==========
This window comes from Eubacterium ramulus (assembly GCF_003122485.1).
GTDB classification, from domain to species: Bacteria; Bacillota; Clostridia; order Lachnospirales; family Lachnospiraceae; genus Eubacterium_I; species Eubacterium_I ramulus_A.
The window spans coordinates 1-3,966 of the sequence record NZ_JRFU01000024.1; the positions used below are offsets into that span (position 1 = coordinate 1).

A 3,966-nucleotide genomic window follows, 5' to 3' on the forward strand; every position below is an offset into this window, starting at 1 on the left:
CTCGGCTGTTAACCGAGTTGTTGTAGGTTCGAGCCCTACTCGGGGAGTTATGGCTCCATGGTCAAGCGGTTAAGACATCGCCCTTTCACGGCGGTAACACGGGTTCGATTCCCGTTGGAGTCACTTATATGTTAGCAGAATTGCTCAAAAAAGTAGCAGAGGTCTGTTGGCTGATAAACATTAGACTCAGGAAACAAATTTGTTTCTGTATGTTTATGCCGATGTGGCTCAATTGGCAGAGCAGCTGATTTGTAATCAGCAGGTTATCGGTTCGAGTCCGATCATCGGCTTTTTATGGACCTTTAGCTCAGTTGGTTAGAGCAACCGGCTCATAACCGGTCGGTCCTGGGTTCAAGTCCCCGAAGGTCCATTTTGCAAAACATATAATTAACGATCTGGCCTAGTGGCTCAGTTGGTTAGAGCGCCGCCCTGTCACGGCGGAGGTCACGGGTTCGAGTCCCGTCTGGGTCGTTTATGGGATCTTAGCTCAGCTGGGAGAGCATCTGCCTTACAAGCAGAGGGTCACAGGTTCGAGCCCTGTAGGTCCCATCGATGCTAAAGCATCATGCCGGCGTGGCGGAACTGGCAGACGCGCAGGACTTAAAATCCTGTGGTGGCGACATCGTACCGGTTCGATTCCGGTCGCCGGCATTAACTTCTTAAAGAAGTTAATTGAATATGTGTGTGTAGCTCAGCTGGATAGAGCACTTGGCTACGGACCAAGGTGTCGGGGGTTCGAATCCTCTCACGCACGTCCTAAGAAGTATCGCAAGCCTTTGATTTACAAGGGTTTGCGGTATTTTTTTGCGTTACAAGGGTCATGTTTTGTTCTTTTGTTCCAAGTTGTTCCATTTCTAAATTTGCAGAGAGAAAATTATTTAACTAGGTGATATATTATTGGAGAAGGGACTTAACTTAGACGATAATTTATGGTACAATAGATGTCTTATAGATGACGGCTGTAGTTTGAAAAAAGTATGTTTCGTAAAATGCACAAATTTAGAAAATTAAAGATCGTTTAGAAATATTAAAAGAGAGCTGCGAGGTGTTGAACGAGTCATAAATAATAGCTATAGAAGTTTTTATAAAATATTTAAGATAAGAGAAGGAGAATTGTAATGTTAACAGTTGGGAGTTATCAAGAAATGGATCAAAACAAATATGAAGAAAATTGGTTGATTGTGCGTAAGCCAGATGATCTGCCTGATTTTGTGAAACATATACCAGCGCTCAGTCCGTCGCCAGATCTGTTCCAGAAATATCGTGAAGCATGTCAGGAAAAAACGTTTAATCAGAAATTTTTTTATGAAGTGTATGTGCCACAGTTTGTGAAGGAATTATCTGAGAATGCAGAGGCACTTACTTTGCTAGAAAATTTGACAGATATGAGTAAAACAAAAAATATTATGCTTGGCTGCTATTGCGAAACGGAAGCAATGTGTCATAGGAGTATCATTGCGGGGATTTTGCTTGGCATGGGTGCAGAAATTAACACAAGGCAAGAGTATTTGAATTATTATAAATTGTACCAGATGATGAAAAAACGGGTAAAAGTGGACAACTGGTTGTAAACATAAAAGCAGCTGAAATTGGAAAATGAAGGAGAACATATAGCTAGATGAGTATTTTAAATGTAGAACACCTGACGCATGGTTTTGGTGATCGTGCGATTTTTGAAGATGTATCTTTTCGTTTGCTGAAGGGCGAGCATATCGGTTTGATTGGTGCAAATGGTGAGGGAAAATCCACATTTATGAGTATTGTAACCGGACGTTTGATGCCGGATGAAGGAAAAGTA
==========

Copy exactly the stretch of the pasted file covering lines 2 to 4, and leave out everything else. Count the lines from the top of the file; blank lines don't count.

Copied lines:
GTDB classification, from domain to species: Bacteria; Bacillota; Clostridia; order Lachnospirales; family Lachnospiraceae; genus Eubacterium_I; species Eubacterium_I ramulus_A.
The window spans coordinates 1-3,966 of the sequence record NZ_JRFU01000024.1; the positions used below are offsets into that span (position 1 = coordinate 1).

A 3,966-nucleotide genomic window follows, 5' to 3' on the forward strand; every position below is an offset into this window, starting at 1 on the left: